Petroleum & Other Liquids

This Week in Petroleum

Release date: June 21, 2017  |  Next release date: June 28, 2017

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U.S. exports of crude oil and petroleum products rising, but trends vary across products

U.S. total crude oil and petroleum product exports more than doubled from 2.4 million barrels per day (b/d) in 2010 to 5.2 million b/d in 2016. While exports of distillate, gasoline, propane, and crude oil have all contributed to the increase, growth rates and market drivers for each product have varied during this period (Figure 1).

Figure 1. Monthly U.S. petroleum exports

Crude Oil

Restrictions on exporting domestically-produced crude oil were lifted in December 2015, and in 2016, the United States exported 520,000 b/d. U.S. crude oil exports reached 1.1 million b/d, the highest monthly level recorded to date, in February 2017. While Canada remains the largest destination for U.S. crude oil exports, its share of total U.S. crude oil exports has declined, dropping from 92% in 2015 (427,000 b/d) to 58% in 2016 (301,000 b/d). Other leading destinations for U.S. crude oil exports in 2016 included the Netherlands, Curacao, China, Italy, and the United Kingdom. In addition to export restrictions, the level of U.S. crude exports are sensitive to price differentials, shipping costs, and the level of domestic production. U.S. production fell through the first nine months of 2016, but rose at the end of 2016 and the first five months of 2017. In 2016, U.S. crude oil exports increased 55,000 b/d over 2015, but year-over-year growth in both 2014 (217,000 b/d) and 2015 (114,000 b/d) were considerably higher (Figure 2).

Figure 2. Year-over-year change in exports (2010 - 2016)


U.S. exports of distillate also experienced slower year-over-year growth rates compared with recent years. In 2016, the United States exported 1.2 million b/d of distillate, the country’s largest petroleum product export. Between 2010 and 2016, U.S. exports of distillate grew by 81% (534,000 b/d), but most of this growth occurred between 2011 and 2013. The largest destination for U.S. distillate exports is Mexico, averaging 182,000 b/d in 2016, followed by Brazil (125,000 b/d), and the Netherlands (108,000 b/d).


U.S. exports of total motor gasoline have increased by 126% (425,000 b/d) since 2010. The growth in gasoline exports took place while domestic consumption, as measured by product supplied, was also increasing. Mexico is the top destination for U.S. total motor gasoline exports and the volume of gasoline trade is significant to U.S. refineries. Over the past five years, U.S. exports to Mexico accounted for between 44% (2014) and 53% (2016) of total U.S. gasoline exports.


Unlike the recently slowing increases in U.S. exports of crude oil, distillate fuel, and motor gasoline, propane export growth has recently accelerated. Propane exports differ from other U.S. petroleum exports with respect to where they are shipped. Whereas most other U.S. petroleum exports stay in the Western Hemisphere, Japan and China are the top destinations for U.S. propane exports. Propane has many non-transportation sector end uses, including space heating, cooking, and as a petrochemical feedstock.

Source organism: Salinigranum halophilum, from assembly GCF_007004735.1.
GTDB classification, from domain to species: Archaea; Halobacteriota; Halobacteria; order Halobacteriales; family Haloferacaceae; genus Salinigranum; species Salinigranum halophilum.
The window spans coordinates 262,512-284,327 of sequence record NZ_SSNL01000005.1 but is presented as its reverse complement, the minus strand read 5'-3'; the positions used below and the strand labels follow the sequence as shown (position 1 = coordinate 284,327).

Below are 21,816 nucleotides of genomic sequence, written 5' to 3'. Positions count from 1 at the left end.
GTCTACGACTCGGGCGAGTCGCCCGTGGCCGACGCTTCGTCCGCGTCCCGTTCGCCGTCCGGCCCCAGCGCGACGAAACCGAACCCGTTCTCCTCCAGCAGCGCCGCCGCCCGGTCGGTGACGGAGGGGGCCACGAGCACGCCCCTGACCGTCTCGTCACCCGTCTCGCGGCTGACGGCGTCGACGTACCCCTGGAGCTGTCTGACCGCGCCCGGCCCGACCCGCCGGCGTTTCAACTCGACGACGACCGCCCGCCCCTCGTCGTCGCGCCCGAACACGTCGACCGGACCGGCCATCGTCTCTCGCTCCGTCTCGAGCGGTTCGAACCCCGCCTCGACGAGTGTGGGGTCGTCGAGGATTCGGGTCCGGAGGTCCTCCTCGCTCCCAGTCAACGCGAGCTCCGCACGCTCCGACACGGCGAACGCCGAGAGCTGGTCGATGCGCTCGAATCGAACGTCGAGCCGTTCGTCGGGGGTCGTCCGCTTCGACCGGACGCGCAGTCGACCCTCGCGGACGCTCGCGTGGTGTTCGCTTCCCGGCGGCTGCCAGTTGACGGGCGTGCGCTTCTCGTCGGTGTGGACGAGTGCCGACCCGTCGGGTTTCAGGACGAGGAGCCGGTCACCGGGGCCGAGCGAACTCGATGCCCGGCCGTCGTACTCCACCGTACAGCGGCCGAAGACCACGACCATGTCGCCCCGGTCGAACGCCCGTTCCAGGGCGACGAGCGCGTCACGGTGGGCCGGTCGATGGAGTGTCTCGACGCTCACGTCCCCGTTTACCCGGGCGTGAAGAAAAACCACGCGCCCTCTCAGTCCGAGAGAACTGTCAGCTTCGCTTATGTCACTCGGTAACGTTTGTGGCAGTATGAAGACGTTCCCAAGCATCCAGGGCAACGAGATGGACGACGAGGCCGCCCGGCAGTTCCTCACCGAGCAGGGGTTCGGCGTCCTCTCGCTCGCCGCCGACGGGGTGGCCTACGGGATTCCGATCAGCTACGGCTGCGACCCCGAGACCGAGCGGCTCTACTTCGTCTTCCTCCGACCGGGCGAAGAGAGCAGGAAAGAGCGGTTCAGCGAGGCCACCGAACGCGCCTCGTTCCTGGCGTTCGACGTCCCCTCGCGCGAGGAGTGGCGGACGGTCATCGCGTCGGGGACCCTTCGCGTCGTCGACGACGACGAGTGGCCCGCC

Additional information

The possibilities of this pace of growth continuing, the challenges each exported product face in the near future, and other questions, will be discussed at the upcoming EIA Energy Conference panel — Petroleum exports: Competing in the global market.

U.S. average regular gasoline and diesel retail prices fall

The U.S. average regular gasoline retail price fell five cents from the previous week to $2.32 per gallon on June 19, down 4 cents from the same time last year. The Midwest price fell seven cents to $2.18 per gallon, the Gulf Coast price fell five cents to $2.09 per gallon, the East Coast price fell four cents to $2.27 per gallon, the West Coast price fell three cents to $2.86 per gallon, and the Rocky Mountain price fell one cent to $2.41 per gallon.

The U.S. average diesel fuel price fell nearly four cents to $2.49 per gallon on June 19, 6 cents higher than a year ago. The Midwest and Gulf Coast prices each fell four cents to $2.41 per gallon and $2.33 per gallon, respectively, the East Coast price fell three cents to $2.54 per gallon, the West Coast price fell over two cents to $2.78 per gallon, and the Rocky Mountain price fell nearly two cents to $2.63 per gallon.

Propane inventories gain

U.S. propane stocks increased by 1.8 million barrels last week to 54.5 million barrels as of June 16, 2017, 25.0 million barrels (31.5%) lower than a year ago. Midwest, Gulf Coast, East Coast, and Rocky Mountain/West Coast inventories increased by 0.9 million barrels, 0.5 million barrels, 0.4 million barrels, and 0.1 million barrels, respectively. Propylene non-fuel-use inventories represented 5.1% of total propane inventories.

For questions about This Week in Petroleum, contact the Petroleum Markets Team at 202-586-4522.

Tags: Canada , China , crude oil , distillate fuel , exports/imports , gasoline , Japan , liquid fuels , Mexico , propane

Retail prices (dollars per gallon)

Retail price graphs
  Retail prices Change from last
  06/19/17 Week Year
Gasoline 2.318 -0.048 -0.035
Diesel 2.489 -0.035 0.063

Futures prices (dollars per gallon*)

Futures price graphs
  Futures prices Change from last
  06/16/17 Week Year
Crude oil 44.74 -1.09 -3.24
Gasoline 1.455 -0.047 -0.050
Heating oil 1.427 -0.004 -0.055
*Note: Crude oil price in dollars per barrel.

Stocks (million barrels)

Stock price graphs
  Stocks Change from last
  06/16/17 Week Year
Crude oil 509.1 -2.5 9.1
Gasoline 241.9 -0.6 4.2
Distillate 152.5 1.1 0.2
Propane 54.533 1.751 -25.028